MIT has an easier way for multicore chips to use data structures


Credit: Flickr / Andrew Magill

A group of researchers from MIT’s Computer Science and Artificial Intelligence Laboratory have discovered a way for data structures to work more efficiently with mutlicore chips, according to an MIT announcement on Friday. The scientists will present their findings in February during the Association for Computing Machinery’s Symposium on Principles and Practice of Parallel Programming.

Although hardware developers have been boosting the speed of computer chips by adding more cores and processing power (this also led to rise of multicore programming a few years back), it’s been challenging for researchers to scale out some data structures along with the multiple cores.

At the center of the MIT team’s research are a type of data structure known as priority queues, which are used for applications like data compression, network scheduling and simulating events. This type of data structure is used to designate data items and jobs based on importance so that the processor accesses whatever is at the front of the line, so to speak, followed by the next, and so on.

It gets a bit confusing when you add multiple cores to the mix, however, because each core attempts to access whatever piece of data is prioritized as being first in the data structure, which results in a host of conflicts, according to the release. Supposedly, performance starts to stumble after eight cores.

To solve this dilemma, the researchers found a way to alter the priority queue data set so that each one of the cores is no longer forced to always hook up with the first data item. Using a linked list, which adds the ability for each data item to be traced with a unique memory address, the team was able to assign data items to be processed by different cores.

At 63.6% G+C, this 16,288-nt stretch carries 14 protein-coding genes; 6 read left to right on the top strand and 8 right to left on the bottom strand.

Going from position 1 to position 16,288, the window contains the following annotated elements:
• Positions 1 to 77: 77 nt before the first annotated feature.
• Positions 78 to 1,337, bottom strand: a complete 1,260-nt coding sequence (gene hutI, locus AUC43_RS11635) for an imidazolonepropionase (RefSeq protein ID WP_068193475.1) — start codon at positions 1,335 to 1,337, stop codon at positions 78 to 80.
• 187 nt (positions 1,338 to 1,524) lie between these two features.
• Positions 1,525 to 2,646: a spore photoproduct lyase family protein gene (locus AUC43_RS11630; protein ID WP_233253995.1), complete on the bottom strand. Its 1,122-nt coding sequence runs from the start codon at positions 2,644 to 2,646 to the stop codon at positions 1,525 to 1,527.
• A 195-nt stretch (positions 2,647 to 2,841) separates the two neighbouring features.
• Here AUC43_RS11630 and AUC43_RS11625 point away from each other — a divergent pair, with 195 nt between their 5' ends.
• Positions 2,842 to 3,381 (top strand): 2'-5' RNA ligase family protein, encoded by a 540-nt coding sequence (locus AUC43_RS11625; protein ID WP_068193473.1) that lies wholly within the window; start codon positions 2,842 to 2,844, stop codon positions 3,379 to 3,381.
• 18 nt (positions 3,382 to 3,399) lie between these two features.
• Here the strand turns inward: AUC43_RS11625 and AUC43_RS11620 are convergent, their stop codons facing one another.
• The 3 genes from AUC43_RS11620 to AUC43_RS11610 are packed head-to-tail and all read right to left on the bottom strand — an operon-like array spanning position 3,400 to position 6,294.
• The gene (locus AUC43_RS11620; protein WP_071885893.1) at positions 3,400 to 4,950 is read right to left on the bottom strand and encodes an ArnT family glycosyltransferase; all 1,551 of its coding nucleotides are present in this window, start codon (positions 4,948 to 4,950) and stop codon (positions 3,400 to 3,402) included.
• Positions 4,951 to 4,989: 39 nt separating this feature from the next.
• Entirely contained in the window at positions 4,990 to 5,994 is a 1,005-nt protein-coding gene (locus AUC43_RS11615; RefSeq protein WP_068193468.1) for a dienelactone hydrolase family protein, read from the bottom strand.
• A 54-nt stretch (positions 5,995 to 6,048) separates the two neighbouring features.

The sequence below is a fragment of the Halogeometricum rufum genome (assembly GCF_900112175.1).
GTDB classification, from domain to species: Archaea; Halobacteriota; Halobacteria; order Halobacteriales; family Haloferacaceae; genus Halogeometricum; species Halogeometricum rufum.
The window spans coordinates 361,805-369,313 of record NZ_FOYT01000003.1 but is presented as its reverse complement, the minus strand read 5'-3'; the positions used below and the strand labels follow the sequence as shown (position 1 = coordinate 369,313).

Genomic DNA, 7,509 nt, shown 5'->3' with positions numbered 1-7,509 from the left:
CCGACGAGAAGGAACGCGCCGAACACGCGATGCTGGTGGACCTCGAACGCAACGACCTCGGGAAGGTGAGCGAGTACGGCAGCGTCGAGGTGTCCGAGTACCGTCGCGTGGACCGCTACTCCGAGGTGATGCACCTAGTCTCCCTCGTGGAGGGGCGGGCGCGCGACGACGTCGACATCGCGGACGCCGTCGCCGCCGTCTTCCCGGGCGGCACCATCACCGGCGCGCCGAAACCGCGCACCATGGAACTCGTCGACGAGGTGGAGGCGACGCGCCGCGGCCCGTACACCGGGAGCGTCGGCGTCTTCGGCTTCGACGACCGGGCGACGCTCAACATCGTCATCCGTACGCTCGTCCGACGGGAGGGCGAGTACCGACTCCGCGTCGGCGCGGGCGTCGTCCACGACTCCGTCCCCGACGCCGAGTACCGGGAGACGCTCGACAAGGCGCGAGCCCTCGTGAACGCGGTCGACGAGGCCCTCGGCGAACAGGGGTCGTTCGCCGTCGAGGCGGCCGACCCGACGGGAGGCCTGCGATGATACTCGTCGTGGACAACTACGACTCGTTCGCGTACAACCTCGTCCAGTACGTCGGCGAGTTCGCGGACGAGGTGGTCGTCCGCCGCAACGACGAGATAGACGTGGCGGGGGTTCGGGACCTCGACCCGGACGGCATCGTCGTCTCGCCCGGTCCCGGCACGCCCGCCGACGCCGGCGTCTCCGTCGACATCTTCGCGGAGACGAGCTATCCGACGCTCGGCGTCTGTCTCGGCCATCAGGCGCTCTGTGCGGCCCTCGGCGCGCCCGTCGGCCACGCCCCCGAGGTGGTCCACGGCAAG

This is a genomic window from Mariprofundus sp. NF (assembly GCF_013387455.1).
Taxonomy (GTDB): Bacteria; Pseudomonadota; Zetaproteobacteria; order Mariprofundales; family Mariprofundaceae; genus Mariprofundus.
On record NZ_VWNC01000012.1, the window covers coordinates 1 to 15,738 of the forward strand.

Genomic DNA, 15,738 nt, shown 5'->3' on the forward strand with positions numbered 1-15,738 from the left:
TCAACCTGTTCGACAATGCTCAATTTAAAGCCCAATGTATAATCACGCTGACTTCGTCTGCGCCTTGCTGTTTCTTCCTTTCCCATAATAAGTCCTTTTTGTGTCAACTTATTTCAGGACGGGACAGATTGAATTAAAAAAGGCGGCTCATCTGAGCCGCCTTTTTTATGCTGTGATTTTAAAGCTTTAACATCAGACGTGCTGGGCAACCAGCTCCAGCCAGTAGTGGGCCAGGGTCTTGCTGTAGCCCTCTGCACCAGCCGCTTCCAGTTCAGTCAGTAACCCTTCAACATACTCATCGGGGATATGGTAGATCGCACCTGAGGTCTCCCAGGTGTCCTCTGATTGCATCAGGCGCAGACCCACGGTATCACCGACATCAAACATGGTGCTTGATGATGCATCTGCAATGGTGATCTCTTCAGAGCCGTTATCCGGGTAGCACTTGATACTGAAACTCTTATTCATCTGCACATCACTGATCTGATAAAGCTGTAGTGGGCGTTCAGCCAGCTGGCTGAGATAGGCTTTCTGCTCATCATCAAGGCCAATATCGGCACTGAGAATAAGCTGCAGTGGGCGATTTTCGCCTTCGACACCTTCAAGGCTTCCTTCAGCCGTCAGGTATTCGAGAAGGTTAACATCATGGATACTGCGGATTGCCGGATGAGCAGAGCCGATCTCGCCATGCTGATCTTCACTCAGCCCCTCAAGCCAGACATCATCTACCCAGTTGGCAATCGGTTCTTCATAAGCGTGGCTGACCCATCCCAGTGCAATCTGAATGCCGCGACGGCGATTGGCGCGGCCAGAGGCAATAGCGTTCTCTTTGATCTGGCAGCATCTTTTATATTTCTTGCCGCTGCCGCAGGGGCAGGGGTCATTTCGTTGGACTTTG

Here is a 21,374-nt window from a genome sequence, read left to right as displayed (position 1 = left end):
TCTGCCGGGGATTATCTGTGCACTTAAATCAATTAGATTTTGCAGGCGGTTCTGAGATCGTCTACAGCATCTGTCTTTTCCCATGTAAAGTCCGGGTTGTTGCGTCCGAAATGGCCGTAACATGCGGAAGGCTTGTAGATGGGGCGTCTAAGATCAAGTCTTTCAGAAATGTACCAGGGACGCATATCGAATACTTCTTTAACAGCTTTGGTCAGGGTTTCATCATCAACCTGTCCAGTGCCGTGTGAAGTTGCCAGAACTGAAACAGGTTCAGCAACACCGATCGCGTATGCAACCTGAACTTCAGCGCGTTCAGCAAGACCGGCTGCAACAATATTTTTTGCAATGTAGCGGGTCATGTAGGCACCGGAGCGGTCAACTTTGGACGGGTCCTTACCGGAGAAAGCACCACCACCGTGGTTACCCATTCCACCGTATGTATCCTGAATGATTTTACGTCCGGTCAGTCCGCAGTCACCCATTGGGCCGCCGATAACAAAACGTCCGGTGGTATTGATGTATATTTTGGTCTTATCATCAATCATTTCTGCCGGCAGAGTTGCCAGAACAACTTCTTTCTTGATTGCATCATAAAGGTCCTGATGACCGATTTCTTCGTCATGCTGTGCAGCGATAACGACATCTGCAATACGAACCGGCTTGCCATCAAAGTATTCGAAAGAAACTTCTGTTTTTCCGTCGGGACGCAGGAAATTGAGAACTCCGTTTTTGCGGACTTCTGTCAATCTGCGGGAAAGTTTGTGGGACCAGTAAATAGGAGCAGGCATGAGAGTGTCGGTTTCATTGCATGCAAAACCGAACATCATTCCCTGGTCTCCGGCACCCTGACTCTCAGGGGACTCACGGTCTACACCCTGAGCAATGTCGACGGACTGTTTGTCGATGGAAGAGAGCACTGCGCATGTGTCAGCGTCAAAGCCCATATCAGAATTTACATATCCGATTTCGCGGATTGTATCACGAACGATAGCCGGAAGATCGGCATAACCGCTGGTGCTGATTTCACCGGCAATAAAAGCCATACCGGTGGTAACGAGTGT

However, while the data items are now mapped to specific cores, a linked list still maintains the properties of the priority queue in that each core — regardless of what data set it is assigned to — still needs to scroll down the list of prioritized data items to find its corresponding data set. If a data set ahead in line is being processed by another core, the core has to wait for that job to be finished before it can start working.

The scientists then used what’s called a skip list, which supposedly makes for a more efficient process of moving down a linked list by building “a hierarchy of linked lists on top of” the main linked list, the release stated.

From the release:
[blockquote person=”MIT” attribution=”MIT”]The skip list begins with a linked list and builds a hierarchy of linked lists on top of it. Only, say, half the elements in the root list are included in the list one layer up the hierarchy. Only half the elements in the second layer are included in the third, and so on…To find a given item in the root list, you follow the pointers through the top list until you identify the gap into which it falls, then move down one layer and repeat the process.[/blockquote]

With the linked list now sliced up into several chunks of lists, the cores have less of a chance to run into the same data items, although MIT said that collisions still occur. Apparently, when the researchers tested algorithms that relied on the re-architected data structure, they saw a notable performance increase with each additional core added, “up to a total of 80 cores.”



sounds intuitively correct. One can always find corner cases with certain mix of jobs in the priority queue to induce inefficiencies, but in a normally distributed work queue, this makes sense.

I would have thought we would have arrived here years ago. I seem to recollect seeing similar techniques being adopted nearly 20 years ago.

John DeTreville

No, not at all. This applies to shared-memory multiprocessing.

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